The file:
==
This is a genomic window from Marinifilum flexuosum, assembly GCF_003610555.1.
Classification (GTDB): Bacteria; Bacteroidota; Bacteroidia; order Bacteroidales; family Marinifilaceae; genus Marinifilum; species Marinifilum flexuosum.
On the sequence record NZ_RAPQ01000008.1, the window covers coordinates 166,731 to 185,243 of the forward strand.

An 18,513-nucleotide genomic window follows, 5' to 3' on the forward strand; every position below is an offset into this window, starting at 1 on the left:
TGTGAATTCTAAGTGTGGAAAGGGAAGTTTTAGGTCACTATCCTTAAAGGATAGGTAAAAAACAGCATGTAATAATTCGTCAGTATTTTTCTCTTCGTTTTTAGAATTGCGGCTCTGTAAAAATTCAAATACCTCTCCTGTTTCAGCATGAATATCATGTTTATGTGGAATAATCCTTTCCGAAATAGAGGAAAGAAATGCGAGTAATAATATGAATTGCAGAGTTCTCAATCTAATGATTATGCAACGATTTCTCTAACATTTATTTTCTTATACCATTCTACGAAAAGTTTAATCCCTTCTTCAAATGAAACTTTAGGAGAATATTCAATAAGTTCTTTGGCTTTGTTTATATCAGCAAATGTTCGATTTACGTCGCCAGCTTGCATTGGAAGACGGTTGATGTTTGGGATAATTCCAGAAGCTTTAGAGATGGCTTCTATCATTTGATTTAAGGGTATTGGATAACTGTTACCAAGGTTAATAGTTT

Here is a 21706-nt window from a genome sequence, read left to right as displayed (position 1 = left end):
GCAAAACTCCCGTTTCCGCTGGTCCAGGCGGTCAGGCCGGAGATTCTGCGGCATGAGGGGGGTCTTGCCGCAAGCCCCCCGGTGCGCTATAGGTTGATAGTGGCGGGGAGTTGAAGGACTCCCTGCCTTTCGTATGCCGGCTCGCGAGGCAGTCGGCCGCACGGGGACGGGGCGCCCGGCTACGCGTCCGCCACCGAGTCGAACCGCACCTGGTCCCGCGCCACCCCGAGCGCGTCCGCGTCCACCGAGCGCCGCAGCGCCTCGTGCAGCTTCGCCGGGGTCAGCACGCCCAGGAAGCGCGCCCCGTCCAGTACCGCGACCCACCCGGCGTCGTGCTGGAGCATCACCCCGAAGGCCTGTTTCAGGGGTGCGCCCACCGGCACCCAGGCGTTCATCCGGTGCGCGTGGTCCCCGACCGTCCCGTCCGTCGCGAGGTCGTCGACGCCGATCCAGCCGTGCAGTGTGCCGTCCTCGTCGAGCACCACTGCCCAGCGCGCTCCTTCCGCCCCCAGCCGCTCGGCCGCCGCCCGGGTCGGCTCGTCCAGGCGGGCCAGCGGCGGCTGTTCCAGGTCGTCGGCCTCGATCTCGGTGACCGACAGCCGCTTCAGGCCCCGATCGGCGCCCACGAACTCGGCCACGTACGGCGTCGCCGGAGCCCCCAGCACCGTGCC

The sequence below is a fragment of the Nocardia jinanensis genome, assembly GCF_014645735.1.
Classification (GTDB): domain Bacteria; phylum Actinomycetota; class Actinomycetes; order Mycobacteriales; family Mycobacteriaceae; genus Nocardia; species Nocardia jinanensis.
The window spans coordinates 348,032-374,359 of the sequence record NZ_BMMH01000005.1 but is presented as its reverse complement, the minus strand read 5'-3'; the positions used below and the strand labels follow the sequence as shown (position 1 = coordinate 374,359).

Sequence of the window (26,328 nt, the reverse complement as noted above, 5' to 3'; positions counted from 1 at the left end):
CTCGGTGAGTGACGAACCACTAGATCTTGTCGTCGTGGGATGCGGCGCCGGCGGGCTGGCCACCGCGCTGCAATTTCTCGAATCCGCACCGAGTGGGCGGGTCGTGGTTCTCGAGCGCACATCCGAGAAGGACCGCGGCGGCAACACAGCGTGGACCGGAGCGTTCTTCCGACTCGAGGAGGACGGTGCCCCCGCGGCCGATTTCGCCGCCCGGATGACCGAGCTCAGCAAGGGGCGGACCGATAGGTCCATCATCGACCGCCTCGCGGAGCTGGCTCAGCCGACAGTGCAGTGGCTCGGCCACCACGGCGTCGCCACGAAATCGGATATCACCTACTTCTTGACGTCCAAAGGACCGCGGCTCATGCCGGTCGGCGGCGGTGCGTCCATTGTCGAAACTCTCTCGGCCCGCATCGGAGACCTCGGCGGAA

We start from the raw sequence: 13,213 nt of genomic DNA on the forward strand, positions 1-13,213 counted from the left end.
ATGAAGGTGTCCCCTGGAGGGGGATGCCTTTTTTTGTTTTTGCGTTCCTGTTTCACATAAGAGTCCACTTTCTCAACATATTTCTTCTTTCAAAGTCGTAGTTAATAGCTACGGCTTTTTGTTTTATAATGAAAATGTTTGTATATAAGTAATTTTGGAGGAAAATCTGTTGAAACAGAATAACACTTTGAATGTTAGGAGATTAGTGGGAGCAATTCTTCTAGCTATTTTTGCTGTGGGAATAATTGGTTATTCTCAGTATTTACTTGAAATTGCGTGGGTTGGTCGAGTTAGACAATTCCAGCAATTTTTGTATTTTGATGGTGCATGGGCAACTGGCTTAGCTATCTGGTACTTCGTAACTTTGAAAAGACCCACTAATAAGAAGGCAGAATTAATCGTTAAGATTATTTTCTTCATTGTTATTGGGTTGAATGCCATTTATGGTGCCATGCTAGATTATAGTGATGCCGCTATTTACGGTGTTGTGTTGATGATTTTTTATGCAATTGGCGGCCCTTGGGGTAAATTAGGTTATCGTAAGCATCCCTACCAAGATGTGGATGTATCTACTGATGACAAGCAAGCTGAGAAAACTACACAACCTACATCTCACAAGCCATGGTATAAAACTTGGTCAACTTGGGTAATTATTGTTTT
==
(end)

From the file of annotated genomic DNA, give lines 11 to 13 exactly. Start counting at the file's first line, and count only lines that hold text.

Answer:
Sequence of the window (26,328 nt, the reverse complement as noted above, 5' to 3'; positions counted from 1 at the left end):
CTCGGTGAGTGACGAACCACTAGATCTTGTCGTCGTGGGATGCGGCGCCGGCGGGCTGGCCACCGCGCTGCAATTTCTCGAATCCGCACCGAGTGGGCGGGTCGTGGTTCTCGAGCGCACATCCGAGAAGGACCGCGGCGGCAACACAGCGTGGACCGGAGCGTTCTTCCGACTCGAGGAGGACGGTGCCCCCGCGGCCGATTTCGCCGCCCGGATGACCGAGCTCAGCAAGGGGCGGACCGATAGGTCCATCATCGACCGCCTCGCGGAGCTGGCTCAGCCGACAGTGCAGTGGCTCGGCCACCACGGCGTCGCCACGAAATCGGATATCACCTACTTCTTGACGTCCAAAGGACCGCGGCTCATGCCGGTCGGCGGCGGTGCGTCCATTGTCGAAACTCTCTCGGCCCGCATCGGAGACCTCGGCGGAA

We start from the raw sequence: 13,213 nt of genomic DNA on the forward strand, positions 1-13,213 counted from the left end.